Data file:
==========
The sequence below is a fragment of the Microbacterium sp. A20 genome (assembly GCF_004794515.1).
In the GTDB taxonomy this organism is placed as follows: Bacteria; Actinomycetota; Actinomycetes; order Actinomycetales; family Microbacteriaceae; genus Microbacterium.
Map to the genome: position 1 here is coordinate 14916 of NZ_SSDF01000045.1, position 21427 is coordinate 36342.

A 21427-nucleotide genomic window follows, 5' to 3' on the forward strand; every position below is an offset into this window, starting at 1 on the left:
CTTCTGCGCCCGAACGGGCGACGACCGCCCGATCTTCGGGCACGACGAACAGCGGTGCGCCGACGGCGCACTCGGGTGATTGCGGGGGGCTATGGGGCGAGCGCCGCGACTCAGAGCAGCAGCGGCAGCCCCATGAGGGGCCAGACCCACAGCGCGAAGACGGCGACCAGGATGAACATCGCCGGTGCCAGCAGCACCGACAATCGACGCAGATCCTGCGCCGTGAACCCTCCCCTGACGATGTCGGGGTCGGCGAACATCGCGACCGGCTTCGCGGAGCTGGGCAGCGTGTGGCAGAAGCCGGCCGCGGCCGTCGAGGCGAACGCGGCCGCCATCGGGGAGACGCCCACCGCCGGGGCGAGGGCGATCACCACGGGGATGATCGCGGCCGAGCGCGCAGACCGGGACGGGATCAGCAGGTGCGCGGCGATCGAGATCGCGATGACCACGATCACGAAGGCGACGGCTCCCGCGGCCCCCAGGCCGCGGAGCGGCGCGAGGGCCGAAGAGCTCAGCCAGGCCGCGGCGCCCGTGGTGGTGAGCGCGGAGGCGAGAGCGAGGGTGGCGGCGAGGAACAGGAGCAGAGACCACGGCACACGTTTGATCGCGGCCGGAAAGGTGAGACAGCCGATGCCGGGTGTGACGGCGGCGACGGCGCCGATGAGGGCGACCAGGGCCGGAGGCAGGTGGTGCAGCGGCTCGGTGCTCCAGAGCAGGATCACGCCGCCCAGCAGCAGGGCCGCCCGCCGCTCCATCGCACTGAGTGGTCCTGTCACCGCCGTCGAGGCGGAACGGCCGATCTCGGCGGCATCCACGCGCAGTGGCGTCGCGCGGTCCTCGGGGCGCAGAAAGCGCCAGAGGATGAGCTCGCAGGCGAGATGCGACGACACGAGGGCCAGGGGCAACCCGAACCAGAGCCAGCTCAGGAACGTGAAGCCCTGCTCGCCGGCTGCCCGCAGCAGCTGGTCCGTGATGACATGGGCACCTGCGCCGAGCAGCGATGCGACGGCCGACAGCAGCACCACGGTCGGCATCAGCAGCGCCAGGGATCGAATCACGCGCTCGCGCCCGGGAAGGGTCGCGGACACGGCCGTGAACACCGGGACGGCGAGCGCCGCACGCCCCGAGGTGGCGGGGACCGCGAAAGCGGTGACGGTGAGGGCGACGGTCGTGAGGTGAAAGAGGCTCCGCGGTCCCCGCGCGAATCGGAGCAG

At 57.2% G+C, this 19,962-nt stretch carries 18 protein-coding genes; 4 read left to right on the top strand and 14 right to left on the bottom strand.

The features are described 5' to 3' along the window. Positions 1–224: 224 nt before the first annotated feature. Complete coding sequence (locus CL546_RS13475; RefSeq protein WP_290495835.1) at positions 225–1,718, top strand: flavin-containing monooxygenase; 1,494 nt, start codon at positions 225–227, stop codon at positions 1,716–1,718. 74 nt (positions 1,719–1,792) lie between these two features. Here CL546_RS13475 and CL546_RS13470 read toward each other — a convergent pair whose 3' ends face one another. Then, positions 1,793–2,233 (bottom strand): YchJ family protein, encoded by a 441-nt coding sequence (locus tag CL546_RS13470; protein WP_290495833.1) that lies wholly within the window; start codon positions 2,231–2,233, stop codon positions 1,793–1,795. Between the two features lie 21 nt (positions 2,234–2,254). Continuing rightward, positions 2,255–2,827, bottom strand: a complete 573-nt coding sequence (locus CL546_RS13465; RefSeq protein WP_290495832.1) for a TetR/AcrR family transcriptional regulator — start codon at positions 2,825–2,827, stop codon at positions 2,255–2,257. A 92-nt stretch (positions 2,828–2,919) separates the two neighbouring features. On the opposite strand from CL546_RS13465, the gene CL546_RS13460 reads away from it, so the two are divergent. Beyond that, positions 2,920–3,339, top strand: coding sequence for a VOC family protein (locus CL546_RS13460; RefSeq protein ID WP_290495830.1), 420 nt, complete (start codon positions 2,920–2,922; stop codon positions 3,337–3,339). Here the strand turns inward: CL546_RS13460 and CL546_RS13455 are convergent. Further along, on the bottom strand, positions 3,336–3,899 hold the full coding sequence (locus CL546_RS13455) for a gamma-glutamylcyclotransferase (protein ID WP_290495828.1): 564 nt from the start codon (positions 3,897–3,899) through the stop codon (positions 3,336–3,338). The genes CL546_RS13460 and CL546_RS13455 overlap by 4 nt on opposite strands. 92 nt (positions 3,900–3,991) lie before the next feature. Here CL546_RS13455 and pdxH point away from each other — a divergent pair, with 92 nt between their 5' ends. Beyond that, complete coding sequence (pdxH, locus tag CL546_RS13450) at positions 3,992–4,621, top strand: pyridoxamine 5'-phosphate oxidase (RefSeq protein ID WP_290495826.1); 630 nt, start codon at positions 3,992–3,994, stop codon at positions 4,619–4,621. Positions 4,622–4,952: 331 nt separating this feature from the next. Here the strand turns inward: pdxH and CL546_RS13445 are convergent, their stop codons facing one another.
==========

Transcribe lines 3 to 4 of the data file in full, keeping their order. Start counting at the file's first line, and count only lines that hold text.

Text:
Map to the genome: position 1 here is coordinate 14916 of NZ_SSDF01000045.1, position 21427 is coordinate 36342.

A 21427-nucleotide genomic window follows, 5' to 3' on the forward strand; every position below is an offset into this window, starting at 1 on the left: